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Mayor Announces Cannabis Research Institute Coming To Chicago

Chicago Mayor Lori E. Lightfoot on Thursday announced the launch of the Cannabis Research Institute (CRI), a joint effort between the city and the Illinois state government touted as “a first-of-its-kind center in the Midwest that will further boost Illinois’ global standing as a science hub.” Topics of research to be investigated include the societal and community impacts of cannabis legalization and study into the effectiveness of cannabis and cannabinoids on medical conditions and improving cannabis plant varietals.

“This is a tremendous opportunity to not only promote Chicago as the center for highly-demanded cannabis research but expand the breadth of knowledge and science needed to shape policy,” Lightfoot said in a statement from the mayor’s office. “Our city is the perfect location, as we’re home to an impressive hub of innovation and world-class research universities and institutions. Leveraging and coordinating our city’s resources to create a top-tier cannabis research center will make waves in this new industry and set the precedent on cannabis research nationally.”

The joint venture between the state of Illinois and Chicago will see the creation of the CRI. This initiative is located within the Discovery Partners Institute (DPI), which is a Chicago-based innovation research and development center. The new cannabis research center based at DPI in the downtown Chicago Loop will be tasked with providing “a robust body of research and data to advance public knowledge on scientific and socio-economic impacts of cannabis usage and production.” DPI has begun a search for an executive director to head the CRI, which is slated to roll out over the next few months.

JB Pritzker (the Illinois governor) was the man who launched the center for research on cannabis. He wanted to be the first state to allow recreational use of marijuana to become legal. Officials predict that the CRI “will be the premier research institute that seeks to promote equity and a desire to have an evidence-based, research-driven cannabis marketplace.”

“I am thrilled to announce the launch of the Cannabis Research Institute — a national first, creating actionable research to inform data-driven policymaking and advance public knowledge on the impacts of cannabis,” said Pritzker. “I can think of no better place than Illinois for this endeavor. We are the heart of the Midwest and at the very forefront of cannabis legalization — all while dismantling the long-lasting effects of the War on Drugs on our communities.”

Federal Policy Hinges on Cannabis Research

Officials noted that cannabis is still illegal at the federal level despite widespread support for its legalization. Federal laws classify cannabis as a Schedule I substance, making it difficult for researchers to determine the effects or harms. 

“As a result, research on the health effects of cannabis has been limited in the United States, depriving patients, health care professionals, consumers, and policymakers the evidence they need to make sound decisions regarding its use,” the mayor’s office stated.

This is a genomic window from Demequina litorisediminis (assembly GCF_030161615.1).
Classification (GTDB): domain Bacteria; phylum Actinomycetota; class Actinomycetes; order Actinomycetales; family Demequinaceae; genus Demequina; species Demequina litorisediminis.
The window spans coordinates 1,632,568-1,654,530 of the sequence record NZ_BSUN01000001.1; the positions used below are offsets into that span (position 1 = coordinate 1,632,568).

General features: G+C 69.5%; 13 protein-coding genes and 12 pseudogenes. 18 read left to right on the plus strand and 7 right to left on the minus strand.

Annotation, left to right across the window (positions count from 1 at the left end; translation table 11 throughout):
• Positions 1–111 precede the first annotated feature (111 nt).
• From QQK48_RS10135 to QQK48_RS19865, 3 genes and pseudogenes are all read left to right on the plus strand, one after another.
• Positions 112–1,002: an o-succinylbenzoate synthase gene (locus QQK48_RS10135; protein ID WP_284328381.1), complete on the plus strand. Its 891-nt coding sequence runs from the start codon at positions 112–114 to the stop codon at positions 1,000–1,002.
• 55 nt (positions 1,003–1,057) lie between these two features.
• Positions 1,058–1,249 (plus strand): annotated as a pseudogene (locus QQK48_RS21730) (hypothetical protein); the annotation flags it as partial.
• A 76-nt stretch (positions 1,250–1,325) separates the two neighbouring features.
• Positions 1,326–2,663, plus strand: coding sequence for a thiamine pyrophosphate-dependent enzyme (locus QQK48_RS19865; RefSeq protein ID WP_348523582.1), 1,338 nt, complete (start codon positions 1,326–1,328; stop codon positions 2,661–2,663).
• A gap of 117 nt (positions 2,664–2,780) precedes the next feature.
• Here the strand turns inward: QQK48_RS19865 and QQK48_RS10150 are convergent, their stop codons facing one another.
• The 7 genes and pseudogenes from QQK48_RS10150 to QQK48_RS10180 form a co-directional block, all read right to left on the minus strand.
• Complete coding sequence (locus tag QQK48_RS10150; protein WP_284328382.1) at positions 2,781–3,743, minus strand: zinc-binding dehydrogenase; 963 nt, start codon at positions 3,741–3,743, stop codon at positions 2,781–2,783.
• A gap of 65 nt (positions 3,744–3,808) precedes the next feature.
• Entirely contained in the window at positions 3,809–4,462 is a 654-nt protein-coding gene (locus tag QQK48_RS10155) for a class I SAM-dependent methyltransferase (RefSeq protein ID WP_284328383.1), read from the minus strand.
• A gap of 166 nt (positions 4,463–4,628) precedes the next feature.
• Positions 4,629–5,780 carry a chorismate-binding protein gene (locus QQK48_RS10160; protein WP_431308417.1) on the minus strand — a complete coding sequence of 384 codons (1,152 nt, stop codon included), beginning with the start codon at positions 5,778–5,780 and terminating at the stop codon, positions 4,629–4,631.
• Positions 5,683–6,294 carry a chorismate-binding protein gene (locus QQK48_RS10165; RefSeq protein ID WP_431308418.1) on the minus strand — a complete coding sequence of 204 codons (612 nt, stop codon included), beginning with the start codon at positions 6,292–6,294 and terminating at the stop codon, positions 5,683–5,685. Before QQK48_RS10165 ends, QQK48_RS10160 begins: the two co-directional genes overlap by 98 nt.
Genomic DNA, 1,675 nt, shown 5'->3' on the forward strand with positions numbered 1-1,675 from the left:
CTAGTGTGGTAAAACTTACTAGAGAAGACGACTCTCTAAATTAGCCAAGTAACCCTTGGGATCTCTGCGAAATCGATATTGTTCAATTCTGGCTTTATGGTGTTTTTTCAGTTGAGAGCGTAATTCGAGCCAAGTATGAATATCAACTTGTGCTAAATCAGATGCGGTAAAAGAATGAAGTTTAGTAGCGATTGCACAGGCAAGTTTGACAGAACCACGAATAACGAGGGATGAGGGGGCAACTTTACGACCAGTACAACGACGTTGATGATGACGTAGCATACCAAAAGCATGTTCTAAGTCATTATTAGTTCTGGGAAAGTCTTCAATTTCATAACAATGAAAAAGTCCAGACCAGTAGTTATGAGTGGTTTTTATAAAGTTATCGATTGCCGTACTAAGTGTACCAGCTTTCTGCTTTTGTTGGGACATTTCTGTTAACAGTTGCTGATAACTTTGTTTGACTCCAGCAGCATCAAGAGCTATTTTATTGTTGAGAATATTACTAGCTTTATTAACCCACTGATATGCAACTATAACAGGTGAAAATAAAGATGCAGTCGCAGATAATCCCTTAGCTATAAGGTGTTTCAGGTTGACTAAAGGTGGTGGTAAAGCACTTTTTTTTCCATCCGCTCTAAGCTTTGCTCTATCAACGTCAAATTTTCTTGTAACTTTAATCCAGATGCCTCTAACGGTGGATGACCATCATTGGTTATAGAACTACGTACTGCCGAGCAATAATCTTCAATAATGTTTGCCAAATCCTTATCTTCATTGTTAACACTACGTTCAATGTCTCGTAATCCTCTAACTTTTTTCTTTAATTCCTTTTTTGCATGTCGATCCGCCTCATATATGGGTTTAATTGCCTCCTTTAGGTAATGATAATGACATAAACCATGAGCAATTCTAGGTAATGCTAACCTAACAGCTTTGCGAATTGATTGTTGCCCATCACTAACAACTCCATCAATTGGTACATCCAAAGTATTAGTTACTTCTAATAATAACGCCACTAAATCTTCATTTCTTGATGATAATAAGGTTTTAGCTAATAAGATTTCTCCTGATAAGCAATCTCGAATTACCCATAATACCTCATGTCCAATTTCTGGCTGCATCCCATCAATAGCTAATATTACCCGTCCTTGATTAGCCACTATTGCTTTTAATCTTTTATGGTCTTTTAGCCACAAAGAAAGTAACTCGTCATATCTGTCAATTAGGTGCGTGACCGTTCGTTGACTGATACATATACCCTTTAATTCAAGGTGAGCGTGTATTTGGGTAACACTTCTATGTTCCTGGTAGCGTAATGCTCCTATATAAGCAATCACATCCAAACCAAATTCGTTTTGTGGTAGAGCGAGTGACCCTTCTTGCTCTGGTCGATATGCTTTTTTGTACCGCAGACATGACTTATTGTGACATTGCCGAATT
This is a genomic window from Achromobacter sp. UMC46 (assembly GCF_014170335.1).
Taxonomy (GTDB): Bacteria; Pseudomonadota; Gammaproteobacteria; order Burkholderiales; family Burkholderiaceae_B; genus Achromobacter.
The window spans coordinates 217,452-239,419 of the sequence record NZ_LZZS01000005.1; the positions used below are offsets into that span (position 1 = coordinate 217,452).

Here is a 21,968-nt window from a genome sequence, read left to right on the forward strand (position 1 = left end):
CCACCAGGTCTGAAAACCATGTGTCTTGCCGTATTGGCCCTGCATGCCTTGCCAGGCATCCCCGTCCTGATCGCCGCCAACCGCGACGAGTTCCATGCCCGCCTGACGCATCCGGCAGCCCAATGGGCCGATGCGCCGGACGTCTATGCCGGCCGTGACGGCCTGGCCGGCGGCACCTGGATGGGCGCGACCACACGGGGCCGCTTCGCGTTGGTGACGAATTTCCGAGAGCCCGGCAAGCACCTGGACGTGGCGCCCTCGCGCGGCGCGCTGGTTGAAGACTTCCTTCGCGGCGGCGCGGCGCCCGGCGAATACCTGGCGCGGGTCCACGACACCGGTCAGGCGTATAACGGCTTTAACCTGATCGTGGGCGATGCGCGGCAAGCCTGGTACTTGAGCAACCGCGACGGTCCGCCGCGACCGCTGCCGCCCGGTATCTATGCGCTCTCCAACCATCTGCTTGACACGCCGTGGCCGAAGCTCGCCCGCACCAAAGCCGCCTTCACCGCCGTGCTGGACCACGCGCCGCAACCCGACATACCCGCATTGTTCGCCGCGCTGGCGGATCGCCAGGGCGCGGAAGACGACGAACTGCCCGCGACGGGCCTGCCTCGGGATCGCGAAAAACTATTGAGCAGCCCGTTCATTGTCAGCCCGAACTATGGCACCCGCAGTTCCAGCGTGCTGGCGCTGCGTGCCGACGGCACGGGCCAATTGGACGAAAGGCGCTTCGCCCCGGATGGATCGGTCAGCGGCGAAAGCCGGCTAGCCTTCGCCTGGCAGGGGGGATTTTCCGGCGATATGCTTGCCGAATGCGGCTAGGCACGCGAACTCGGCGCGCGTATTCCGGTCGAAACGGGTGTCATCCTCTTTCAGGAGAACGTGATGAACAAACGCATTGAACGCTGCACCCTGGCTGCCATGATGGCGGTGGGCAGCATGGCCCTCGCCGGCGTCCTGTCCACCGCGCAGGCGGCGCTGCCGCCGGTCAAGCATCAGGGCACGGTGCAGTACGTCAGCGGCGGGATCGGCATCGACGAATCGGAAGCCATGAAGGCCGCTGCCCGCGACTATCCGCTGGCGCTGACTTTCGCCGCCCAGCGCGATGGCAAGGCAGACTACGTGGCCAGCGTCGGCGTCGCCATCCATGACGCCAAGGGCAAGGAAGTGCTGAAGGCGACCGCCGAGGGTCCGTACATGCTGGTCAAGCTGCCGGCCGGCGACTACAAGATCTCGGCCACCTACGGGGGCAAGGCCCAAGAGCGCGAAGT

CRI will continue its mission through partnerships and collaborations with diverse stakeholders, including state and city officials. This will ensure that cannabis research informs regulatory efforts as well as public policy to protect health and safety. This center will conduct research on the effects of market changes and new policy developments and develop programs that stimulate advances in technology, medicine, and science.

“We now have years of experience building research teams across disciplines and across institutions,” said Bill Jackson, executive director of DPI. “We’re excited to forge new territory and partnerships, conducting research that will make our city safer and healthier — and our society more equitable.” 

This center is also going to prioritize diversity and inclusion by providing entry points for people with disabilities, such as internships and employment opportunities. It will also partner with historically Black colleges or universities. CRI also supports research and training in the Illinois Vocational Cannabis Program run by City Colleges of Chicago. The center will host education sessions in the underserved areas of the state.

Future CRI research will focus on many topics such as the social equity and medical effects of legalization. It also covers the management of agricultural crops and practices. Examples cited by the mayor’s office include the “societal and community impacts of cannabis legalization; demographic gap analysis of medical cannabis programs; effectiveness of cannabis and cannabinoids on medical conditions, such as relieving anxiety and reducing inflammation; public health impacts of legalizing recreational cannabis use; and plant varietal improvement in controlled environmental conditions.”